This course was open to all students from all majors.  We will consider several rival versions of our moral self-understanding and several rival versions of how to address contemporary moral problems. Our goal is to apply these different approaches to the problem of world poverty. Since by current estimates, over 1.7 billion people live in absolute poverty [less than $1.25 per day], how do different economic approaches to these problems entail different conceptions of justice and of the living well? The course considers our position as moral beings in a poverty stricken world.

PHI 399CBB: Ethics, Justice and the Problem of Poverty TR 1:00-2:15

Instructor: Deacon Newhouse
Prerequisites: Seniors only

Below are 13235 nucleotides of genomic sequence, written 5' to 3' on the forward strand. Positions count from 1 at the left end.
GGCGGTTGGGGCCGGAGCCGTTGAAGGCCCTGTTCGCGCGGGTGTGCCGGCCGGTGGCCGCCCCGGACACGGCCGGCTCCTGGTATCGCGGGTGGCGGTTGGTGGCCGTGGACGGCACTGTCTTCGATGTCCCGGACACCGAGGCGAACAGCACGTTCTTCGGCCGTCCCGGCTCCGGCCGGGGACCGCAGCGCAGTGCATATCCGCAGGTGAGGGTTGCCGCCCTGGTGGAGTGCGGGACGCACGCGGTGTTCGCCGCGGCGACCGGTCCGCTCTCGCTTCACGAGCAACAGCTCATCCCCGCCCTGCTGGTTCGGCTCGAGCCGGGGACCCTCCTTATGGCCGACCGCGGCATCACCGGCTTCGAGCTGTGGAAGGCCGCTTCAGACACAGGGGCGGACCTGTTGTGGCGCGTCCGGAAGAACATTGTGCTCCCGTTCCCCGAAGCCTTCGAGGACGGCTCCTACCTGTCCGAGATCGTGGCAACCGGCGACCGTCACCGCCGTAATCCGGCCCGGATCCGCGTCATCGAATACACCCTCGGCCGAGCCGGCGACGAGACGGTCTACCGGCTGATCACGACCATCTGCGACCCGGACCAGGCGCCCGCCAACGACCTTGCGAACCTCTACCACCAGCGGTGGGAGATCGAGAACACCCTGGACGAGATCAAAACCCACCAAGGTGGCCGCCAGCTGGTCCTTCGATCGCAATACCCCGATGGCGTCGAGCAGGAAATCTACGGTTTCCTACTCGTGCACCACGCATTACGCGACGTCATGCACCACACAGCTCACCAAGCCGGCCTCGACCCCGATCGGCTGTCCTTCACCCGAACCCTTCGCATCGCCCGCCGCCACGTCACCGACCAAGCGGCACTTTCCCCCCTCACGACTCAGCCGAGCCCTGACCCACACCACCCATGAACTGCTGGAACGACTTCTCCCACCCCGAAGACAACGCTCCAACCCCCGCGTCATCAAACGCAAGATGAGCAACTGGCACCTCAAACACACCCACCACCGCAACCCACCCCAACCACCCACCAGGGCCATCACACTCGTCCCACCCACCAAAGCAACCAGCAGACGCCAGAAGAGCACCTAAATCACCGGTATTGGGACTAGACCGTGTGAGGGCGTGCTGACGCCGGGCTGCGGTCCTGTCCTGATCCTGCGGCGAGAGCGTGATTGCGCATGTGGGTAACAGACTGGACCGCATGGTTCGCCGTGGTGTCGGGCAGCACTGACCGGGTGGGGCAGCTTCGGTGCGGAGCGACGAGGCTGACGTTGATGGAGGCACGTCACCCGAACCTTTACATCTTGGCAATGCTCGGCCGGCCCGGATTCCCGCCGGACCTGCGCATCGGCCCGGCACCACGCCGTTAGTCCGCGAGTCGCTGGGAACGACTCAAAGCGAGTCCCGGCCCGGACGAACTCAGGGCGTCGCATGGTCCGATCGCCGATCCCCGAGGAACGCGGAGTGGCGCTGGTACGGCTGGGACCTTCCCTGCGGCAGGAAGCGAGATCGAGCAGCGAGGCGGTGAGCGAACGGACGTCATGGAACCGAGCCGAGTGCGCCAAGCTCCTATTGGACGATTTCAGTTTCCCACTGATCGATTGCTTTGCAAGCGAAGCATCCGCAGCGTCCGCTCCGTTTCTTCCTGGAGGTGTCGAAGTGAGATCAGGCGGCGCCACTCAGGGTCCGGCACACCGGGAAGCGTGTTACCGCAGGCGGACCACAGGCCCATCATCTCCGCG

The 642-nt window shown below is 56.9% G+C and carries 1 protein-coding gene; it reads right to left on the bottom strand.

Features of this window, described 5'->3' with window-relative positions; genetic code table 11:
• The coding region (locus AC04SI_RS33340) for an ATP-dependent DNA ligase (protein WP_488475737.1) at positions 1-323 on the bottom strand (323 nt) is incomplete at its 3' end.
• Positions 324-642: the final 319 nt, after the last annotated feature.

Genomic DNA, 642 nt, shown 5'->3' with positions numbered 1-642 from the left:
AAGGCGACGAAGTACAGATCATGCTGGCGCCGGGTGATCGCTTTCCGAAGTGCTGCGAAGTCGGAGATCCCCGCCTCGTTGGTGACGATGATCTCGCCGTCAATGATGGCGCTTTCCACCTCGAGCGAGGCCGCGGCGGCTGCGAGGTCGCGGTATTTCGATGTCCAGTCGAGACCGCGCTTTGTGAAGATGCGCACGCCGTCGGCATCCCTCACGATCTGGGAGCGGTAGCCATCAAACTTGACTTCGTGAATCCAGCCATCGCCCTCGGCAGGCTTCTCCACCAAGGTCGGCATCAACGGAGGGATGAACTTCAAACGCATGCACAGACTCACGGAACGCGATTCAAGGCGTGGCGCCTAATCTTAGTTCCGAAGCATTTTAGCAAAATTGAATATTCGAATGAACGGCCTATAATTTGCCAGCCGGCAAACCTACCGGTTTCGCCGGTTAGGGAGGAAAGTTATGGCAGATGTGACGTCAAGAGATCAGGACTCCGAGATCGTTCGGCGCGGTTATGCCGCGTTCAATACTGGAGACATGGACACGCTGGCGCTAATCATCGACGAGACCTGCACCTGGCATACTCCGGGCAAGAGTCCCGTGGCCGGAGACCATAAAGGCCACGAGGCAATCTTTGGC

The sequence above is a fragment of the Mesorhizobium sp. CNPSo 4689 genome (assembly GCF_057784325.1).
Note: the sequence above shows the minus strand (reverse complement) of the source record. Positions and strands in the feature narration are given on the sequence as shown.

This course synthesizes the learning experiences from having completed the components of the Core Curriculum. The course has two parts. The first part takes up consideration of two texts that provide a strong yet accessible background in ethics, justice, and diversity: (1) Kwame Anthony Appiah: Cosmopolitanism: Ethics in a World of Strangers; and (2) Michael Sandel: Justice. The second part of the course examines the controversy between two development economists; here the texts are: (3) Jeffrey Sachs The End of Poverty; and (4) William Easterly: The White Man’s Burden: Why the West’s Efforts to Aid the Rest Have Done So Much Ill and So Little Good. The emphasis then is on global awareness. Examining the controversy between Sachs and Easterly raises concern about how good will and a commitment to justice by themselves seem not to entail clear and easy solutions to the problem of world poverty.